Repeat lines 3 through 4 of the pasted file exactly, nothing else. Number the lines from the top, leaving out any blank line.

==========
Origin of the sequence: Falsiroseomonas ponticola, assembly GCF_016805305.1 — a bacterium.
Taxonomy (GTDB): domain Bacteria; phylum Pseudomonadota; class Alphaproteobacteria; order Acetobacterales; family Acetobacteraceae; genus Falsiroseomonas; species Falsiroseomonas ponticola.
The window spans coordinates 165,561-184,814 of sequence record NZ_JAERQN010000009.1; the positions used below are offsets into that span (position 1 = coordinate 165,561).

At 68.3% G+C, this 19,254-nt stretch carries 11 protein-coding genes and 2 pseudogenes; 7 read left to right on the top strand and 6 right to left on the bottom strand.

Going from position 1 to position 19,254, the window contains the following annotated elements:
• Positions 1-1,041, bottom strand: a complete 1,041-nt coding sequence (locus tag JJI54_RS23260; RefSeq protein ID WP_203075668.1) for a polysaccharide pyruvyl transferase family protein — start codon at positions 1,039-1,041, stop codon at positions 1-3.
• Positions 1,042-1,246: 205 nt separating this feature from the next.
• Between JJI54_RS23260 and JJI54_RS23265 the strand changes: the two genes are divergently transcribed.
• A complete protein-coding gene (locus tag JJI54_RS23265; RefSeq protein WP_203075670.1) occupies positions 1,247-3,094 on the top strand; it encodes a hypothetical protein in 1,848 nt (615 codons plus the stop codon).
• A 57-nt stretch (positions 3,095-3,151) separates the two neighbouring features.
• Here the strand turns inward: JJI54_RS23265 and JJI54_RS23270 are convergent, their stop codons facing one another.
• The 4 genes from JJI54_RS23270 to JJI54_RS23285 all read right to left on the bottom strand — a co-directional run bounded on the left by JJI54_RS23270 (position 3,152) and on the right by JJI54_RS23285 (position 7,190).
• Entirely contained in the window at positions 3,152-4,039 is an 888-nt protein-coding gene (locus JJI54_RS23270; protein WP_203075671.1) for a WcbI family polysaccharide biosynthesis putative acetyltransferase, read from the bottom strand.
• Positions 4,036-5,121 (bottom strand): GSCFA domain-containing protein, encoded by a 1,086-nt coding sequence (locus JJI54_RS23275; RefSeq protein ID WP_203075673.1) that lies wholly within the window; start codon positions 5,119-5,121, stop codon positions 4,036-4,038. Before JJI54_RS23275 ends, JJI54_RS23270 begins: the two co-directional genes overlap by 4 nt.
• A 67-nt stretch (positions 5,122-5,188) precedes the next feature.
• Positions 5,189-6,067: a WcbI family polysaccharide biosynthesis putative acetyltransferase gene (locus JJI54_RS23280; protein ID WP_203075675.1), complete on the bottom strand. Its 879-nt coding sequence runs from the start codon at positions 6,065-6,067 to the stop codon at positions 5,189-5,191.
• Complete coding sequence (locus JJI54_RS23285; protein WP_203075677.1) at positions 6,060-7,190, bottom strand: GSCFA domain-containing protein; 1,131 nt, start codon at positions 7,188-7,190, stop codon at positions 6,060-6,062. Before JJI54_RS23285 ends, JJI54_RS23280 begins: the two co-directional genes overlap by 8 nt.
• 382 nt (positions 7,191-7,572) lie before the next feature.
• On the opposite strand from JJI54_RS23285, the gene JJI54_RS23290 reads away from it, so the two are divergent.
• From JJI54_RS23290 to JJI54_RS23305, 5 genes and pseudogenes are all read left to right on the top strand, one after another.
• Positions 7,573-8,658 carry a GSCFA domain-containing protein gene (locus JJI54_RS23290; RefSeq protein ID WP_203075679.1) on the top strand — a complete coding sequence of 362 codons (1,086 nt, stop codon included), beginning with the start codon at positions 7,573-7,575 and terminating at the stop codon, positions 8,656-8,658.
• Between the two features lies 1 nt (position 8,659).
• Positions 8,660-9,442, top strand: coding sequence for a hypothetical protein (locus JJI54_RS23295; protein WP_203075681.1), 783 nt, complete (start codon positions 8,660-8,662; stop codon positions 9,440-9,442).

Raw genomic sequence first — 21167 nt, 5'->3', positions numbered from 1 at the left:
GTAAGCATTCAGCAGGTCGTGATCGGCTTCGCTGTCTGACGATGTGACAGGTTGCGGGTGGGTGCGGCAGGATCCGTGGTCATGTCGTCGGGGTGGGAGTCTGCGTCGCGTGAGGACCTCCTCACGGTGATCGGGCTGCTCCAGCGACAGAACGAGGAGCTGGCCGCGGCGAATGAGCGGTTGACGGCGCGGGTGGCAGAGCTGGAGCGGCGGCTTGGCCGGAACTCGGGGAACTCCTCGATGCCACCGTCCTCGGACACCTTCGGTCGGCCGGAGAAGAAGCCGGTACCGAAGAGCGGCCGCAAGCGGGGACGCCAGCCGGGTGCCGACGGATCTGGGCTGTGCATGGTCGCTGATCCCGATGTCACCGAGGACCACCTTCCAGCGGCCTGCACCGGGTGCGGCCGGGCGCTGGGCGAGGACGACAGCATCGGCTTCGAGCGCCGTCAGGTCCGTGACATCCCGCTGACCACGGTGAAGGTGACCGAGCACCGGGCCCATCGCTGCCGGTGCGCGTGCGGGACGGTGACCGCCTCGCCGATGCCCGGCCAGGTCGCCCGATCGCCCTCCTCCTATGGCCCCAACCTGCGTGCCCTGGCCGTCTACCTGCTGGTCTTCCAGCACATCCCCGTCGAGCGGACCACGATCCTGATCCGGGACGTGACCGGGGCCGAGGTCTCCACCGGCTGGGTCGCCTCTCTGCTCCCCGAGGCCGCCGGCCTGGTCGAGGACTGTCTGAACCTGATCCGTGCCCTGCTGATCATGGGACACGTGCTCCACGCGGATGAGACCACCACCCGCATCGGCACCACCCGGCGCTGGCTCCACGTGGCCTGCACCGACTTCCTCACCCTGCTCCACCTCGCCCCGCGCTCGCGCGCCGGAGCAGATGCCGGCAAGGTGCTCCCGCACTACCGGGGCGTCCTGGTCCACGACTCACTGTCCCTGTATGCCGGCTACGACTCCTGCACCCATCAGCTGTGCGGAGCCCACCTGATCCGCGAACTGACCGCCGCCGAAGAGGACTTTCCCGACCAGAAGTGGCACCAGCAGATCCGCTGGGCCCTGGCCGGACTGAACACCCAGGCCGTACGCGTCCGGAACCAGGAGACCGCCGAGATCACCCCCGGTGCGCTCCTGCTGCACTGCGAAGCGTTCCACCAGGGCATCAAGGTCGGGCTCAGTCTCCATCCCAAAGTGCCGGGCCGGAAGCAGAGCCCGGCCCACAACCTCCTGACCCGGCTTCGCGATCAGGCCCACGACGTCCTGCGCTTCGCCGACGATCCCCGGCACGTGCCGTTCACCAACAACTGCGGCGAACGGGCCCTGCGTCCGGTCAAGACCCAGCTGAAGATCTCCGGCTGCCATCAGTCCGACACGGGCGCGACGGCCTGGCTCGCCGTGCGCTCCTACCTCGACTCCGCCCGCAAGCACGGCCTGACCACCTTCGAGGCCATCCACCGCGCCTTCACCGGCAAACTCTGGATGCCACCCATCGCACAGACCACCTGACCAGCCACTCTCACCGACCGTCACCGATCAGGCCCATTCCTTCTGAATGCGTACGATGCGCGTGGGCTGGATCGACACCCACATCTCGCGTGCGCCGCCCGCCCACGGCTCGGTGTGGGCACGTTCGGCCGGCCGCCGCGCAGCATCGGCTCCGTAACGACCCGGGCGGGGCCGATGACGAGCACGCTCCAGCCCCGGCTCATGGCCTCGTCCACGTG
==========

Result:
The window spans coordinates 165,561-184,814 of sequence record NZ_JAERQN010000009.1; the positions used below are offsets into that span (position 1 = coordinate 165,561).

At 68.3% G+C, this 19,254-nt stretch carries 11 protein-coding genes and 2 pseudogenes; 7 read left to right on the top strand and 6 right to left on the bottom strand.